ONE OBSERVATION FORCES ITSELF UPON US AT THE OUTSET. It is just as hard to think about the problem of life today as it was a hundred or a thousand years ago. If we observe the state of the sciences, we are led to the conviction that an important issue still remains open: to develop a philosophy of life and the organism that is adequate to the level of biological discoveries. Our most urgent need in the dialogue among science, philosophy, and theology does not arise, as it has happened for centuries, from physics and cosmology but from the life sciences, notably biology and genetics. This is a necessity on which thinkers of different schools, such as Hans Jonas and John Polkinghorne, (1) are agreed. Physics is no longer the guiding science, or the sole guiding science: its place has been taken by biology, and it is high time that philosophy and theology turned to address the issues it raises, without entrusting the realm of nature and life solely to the sciences. While there is still a rich crop of studies about the Big Bang theory and scientific cosmology in general, little has been written on philosophical biology, where the presence of the theologians has been exiguous. One may wonder why this should be so: perhaps because the Big Bang theory seems allusively to evoke the truth of the creation, though a more careful consideration of this scientific theory, rather controversial and highly speculative, shows that it has nothing to do with the theme of creation, as it deals only with the cosmic becoming: as such it is unable to formulate statements on what transcends becoming and on creation understood as the total position in being of all things. But one may also conjecture that this insufficient interest in biology stems from the difficult problem of teleology and, more generally, from the reductionist attitude frequently displayed by scientists when they pass beyond their own field of research and formulate hypotheses and theories with universal implications, as they are prompted by an unbridled enthusiasm which has proved ill-advised on other occasions in the past.
Perhaps we can reconstruct a parallel between the post-Newtonians' enthusiasm for mechanicalism and the passion of biologists today for biology and genetics. The former, intoxicated by the spectacular conquests of Newtonian physics, claimed that man was no more than a machine, no doubt highly complex and delicate, but a machine all the same. A similar intellectual euphoria now seems to have infected certain biologists, over-eager to think of man as merely a biological machine equipped for survival.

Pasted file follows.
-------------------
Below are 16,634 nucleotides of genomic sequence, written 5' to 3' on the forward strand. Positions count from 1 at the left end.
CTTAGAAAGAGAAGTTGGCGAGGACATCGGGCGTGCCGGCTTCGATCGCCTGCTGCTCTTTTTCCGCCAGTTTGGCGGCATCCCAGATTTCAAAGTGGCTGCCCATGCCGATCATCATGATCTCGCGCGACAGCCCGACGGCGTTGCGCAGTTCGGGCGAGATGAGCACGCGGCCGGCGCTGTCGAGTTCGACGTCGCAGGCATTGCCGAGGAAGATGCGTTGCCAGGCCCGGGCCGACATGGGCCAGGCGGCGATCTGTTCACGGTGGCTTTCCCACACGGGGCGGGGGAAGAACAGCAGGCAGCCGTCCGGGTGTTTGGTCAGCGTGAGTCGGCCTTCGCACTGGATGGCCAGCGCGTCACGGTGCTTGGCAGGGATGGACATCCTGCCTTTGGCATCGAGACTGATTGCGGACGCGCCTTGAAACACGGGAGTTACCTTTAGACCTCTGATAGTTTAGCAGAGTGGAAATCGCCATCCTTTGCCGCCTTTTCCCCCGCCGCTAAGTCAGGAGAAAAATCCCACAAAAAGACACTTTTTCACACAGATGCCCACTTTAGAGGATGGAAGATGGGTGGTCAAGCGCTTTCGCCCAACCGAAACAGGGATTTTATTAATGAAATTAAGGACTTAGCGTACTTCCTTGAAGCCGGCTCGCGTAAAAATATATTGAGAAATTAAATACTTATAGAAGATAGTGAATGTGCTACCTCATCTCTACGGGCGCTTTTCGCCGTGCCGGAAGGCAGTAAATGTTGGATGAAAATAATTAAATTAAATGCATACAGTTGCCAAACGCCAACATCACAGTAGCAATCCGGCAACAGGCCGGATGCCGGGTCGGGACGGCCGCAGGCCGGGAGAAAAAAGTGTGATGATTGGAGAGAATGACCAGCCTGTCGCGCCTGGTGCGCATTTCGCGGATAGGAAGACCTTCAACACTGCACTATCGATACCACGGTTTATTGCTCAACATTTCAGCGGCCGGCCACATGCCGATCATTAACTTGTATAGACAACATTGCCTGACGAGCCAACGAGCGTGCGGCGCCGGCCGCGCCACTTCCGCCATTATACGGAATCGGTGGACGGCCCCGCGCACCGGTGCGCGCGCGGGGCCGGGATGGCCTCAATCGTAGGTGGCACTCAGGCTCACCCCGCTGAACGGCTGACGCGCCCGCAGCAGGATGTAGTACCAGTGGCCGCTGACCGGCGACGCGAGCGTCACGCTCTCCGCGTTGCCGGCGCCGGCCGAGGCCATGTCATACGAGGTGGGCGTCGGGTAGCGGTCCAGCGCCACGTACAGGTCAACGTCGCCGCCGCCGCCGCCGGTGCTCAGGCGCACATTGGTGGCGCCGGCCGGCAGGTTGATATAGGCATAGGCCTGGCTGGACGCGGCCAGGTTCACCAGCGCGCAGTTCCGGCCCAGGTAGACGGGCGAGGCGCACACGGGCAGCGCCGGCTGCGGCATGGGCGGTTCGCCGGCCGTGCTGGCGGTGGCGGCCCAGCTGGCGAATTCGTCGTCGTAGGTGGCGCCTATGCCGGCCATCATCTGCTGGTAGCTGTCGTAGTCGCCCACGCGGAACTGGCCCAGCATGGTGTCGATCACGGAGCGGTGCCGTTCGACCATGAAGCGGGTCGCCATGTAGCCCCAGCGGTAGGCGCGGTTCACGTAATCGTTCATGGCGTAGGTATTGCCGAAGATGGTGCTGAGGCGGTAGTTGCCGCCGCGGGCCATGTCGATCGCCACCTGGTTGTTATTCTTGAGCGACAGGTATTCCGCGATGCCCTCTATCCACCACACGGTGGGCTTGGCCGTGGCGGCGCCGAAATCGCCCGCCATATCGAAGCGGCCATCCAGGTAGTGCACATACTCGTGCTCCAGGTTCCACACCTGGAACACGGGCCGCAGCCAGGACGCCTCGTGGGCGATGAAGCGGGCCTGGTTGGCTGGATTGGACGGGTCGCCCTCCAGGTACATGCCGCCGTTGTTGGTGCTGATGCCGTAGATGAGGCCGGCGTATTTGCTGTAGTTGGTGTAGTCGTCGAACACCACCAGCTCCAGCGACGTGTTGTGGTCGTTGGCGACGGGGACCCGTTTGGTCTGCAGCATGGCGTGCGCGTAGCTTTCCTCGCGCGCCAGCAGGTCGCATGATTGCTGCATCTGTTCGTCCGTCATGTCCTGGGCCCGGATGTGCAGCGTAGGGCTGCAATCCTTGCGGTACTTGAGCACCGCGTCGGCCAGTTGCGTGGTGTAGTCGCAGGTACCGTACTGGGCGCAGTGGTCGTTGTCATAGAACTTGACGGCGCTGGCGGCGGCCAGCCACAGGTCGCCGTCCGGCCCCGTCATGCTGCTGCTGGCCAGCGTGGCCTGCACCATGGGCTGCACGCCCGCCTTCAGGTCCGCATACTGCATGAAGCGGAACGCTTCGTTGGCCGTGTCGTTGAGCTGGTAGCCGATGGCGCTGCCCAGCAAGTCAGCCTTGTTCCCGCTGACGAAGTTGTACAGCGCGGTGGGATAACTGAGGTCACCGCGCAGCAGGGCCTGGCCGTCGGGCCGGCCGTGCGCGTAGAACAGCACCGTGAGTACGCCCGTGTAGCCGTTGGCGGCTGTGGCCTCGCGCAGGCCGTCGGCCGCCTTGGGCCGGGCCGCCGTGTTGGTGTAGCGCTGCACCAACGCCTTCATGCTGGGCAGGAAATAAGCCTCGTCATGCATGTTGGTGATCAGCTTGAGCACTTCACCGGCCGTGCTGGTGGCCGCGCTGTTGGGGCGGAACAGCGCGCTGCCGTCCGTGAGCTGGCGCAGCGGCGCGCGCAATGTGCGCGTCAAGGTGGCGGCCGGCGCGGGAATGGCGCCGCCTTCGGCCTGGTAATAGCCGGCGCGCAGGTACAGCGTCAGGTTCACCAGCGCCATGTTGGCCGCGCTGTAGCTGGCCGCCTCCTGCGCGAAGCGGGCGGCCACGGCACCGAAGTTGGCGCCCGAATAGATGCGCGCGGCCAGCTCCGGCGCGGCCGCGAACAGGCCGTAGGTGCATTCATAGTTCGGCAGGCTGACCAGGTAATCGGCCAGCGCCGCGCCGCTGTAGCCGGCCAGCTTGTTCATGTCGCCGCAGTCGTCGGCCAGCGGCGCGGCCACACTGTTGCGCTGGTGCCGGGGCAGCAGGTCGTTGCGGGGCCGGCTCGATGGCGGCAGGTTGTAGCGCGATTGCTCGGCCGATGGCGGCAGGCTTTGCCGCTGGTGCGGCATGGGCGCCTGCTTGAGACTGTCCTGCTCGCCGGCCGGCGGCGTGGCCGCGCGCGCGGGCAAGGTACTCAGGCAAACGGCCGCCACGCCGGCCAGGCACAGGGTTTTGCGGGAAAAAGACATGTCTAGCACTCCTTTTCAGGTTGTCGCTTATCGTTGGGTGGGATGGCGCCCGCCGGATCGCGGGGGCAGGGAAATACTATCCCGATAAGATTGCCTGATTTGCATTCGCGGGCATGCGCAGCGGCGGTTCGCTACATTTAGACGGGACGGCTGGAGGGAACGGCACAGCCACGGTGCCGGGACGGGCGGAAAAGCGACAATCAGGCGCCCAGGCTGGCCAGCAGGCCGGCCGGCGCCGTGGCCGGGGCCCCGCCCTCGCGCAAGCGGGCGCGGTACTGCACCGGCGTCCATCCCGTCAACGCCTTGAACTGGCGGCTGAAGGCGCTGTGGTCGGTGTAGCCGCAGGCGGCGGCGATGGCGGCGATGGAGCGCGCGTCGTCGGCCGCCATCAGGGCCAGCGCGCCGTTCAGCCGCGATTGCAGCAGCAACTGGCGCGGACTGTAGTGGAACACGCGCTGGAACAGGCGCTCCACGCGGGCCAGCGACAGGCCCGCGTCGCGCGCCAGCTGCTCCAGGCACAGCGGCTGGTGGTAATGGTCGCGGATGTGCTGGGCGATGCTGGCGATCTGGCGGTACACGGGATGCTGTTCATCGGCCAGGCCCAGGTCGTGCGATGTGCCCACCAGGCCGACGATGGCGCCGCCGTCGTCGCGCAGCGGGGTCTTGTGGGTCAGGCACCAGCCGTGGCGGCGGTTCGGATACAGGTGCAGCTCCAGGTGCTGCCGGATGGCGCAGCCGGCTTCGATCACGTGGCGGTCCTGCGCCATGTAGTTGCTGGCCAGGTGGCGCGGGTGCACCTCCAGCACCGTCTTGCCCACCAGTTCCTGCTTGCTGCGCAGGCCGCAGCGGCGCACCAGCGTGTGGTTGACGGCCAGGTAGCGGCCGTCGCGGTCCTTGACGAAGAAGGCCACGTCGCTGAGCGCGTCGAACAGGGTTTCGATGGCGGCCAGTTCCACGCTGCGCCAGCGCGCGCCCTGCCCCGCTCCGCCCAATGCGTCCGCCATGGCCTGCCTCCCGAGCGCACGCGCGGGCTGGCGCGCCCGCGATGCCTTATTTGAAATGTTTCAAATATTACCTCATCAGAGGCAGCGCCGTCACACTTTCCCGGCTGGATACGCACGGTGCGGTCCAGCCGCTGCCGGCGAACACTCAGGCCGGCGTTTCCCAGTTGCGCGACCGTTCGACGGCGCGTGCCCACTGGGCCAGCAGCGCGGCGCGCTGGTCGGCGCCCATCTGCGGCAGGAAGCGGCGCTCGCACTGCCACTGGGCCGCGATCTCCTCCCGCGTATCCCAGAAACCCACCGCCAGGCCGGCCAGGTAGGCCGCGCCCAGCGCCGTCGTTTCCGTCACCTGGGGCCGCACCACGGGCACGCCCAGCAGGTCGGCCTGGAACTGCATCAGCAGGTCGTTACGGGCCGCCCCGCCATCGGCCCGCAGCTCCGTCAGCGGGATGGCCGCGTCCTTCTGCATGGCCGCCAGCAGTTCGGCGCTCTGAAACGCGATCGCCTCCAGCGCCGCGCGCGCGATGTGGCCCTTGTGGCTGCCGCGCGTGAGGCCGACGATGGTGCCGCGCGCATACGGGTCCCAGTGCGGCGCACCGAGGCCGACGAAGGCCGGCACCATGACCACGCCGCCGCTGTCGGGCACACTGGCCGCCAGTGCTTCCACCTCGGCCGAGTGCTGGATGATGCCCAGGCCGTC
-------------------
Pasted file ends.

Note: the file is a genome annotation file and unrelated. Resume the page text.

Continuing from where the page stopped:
The difficulties of thinking about life are aggravated by the profound shift in perspective brought about by modern scientific cosmology, which has since merely become more acute. This phenomenon could be described as a regression of life due to the enlargement of the universe. Once nearly everything was life; today nearly nothing is: in our universe, enlarged out of all proportion, almost everything is mass, energy, inanimate force. We have passed from the ancient panvitalism to the current situation in which life is rare and improbable in the universe, when precisely it is not fundamentally reduced to nonlife, to mechanically and chemically ordered matter (pan-mechanicalism). One might suppose that this attitude is connected with the immense enlargement of the cosmos due to the doctrine of an expanding universe which was unknown to the ancients: as the dimensions of the cosmos have grown, the biosphere has shrunk proportionately, and it represents a much smaller percentage of the cosmos. Though it has some foundation, this position is not the whole truth since it is also the fruit of the modern tendency to reduce the organic to the inorganic. All this creates a dialectical situation in biology: on the one hand, it is a marginal science since the biosphere forms no more than a tiny part of the universe; on the other, it is central because it deals with what counts most--life, including human life. …